The servant being unable to catch the coach, which flew like a bird, picked up the slipper, and carrying it to the King told him all that happened. Whereupon the King, taking it in his hand, said, "If the basement, indeed, is so beautiful, what must the building be. You who until now were the prison of a white foot are now the fetter of an unhappy heart!"

Then he made a proclamation that all the women in the country should come to a banquet, for which the most splendid provision was made of pies and pastries, and stews and ragouts, macaroni and sweetmeats--enough to feed a whole army. And when all the women were assembled, noble and ignoble, rich and poor, beautiful and ugly, the King tried the slipper on each one of the guests to see whom it should fit to a hair, and thus be able to discover by the help of the slipper the maiden of whom he was in search, but not one foot could he find to fit it. So he examined them closely whether indeed every one was there; and the Prince confessed that he had left one daughter behind, "but," said he, "she is always on the hearth, and is such a graceless simpleton that she is unworthy to sit and eat at your table."

But the King said, "Let her be the very first on the list, for so I will."

So all the guests departed--the very next day they assembled again, and with the wicked sisters came Zezolla. When the King saw her he had his suspicions, but said nothing. And after the feast came the trial of the slipper, which, as soon as ever it approached Zezolla's foot, it darted on to it of its own accord like iron flies to the magnet. Seeing this, the King ran to her and took her in his arms, and seating her under the royal canopy, he set the crown upon her head, whereupon all made their obeisance and homage to her as their queen. When the wicked sisters saw this they were full of venom and rage, and, not having patience to look upon the object of their hatred, they slipped quietly away on tiptoe and went home to their mother, confessing, in spite of themselves, that--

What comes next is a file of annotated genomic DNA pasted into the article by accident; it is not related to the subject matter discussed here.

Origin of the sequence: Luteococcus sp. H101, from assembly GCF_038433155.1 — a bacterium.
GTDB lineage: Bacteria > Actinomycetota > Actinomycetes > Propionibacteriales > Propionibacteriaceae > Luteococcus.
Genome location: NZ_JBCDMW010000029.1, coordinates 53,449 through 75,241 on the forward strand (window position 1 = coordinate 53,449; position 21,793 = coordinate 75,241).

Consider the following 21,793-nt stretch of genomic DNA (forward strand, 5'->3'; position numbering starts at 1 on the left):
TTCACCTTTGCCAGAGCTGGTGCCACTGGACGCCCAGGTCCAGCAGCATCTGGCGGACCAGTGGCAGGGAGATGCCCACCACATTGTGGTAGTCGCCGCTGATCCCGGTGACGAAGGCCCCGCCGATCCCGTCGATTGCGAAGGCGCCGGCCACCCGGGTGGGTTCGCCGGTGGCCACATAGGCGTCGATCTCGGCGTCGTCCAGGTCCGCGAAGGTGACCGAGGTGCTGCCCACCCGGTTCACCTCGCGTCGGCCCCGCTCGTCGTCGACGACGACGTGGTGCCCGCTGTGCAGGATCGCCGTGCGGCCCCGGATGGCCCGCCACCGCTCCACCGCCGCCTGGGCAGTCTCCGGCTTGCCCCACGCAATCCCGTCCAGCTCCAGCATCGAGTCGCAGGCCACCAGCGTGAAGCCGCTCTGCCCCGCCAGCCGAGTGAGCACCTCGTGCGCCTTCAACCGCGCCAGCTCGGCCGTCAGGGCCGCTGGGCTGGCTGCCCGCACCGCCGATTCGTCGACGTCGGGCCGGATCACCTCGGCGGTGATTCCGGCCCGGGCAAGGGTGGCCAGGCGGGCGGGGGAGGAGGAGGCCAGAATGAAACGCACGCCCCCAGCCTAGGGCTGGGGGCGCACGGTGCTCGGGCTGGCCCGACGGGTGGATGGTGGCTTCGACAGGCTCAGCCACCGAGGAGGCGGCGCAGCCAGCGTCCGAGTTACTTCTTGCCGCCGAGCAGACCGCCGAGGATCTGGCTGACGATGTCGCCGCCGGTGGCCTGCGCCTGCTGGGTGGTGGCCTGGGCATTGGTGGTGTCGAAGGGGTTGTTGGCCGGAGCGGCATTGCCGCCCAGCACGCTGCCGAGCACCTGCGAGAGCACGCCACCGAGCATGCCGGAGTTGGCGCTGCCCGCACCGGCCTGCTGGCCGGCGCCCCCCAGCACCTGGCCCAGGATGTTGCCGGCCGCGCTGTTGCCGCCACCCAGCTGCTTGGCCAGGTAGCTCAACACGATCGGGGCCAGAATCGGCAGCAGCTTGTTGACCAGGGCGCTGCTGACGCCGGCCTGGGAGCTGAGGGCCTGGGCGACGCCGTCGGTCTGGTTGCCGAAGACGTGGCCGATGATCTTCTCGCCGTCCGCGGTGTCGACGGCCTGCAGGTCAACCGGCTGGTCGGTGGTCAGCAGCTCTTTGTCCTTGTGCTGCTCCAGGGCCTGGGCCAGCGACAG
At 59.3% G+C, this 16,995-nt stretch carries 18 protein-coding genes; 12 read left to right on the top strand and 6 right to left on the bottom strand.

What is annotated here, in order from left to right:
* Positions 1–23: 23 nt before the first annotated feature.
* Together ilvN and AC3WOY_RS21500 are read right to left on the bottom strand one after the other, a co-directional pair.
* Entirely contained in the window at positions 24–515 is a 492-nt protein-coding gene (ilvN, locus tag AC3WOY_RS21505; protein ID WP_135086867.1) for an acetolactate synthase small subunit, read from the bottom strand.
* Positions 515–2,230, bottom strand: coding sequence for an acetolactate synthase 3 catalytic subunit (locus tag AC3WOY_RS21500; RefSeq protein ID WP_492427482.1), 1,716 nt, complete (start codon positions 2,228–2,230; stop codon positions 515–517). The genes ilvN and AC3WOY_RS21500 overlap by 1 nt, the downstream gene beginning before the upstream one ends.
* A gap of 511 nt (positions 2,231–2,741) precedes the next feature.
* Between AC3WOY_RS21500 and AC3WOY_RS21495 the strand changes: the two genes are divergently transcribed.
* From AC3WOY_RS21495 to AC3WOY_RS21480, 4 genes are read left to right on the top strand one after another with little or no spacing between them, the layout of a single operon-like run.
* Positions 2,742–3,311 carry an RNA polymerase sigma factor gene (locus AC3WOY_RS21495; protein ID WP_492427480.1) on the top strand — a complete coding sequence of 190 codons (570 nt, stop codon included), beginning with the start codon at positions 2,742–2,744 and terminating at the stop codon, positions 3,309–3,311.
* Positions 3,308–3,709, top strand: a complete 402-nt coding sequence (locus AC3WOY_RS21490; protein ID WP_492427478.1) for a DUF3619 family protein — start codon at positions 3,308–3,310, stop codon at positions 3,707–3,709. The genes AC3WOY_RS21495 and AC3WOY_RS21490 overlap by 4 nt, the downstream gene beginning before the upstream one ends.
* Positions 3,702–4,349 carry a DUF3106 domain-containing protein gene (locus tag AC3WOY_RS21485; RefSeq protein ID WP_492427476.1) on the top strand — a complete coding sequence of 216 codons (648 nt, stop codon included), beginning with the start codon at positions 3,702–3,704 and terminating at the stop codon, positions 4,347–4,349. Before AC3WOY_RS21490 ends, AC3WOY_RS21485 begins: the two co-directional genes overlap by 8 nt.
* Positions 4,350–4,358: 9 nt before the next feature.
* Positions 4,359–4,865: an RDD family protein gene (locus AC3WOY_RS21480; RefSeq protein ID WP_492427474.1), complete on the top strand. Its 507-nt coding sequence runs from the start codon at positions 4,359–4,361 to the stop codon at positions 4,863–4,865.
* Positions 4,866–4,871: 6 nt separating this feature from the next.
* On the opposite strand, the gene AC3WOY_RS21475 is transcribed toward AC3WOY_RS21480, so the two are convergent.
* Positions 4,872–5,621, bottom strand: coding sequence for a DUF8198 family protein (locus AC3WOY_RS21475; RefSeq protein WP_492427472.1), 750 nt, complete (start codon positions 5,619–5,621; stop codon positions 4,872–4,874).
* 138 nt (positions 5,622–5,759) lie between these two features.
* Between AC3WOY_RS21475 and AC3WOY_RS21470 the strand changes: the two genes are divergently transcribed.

"He is a madman who resists the Stars."

The next story in Il Pentamerone is The Merchant.

These tales came from:

Basile, Giambattista. Stories from the Pentamerone. E. F. Strange, editor. Warwick Goble, illustrator. London: Macmillan & Co., 1911. The text of this book is based on John Edward Taylor's translation from 1847.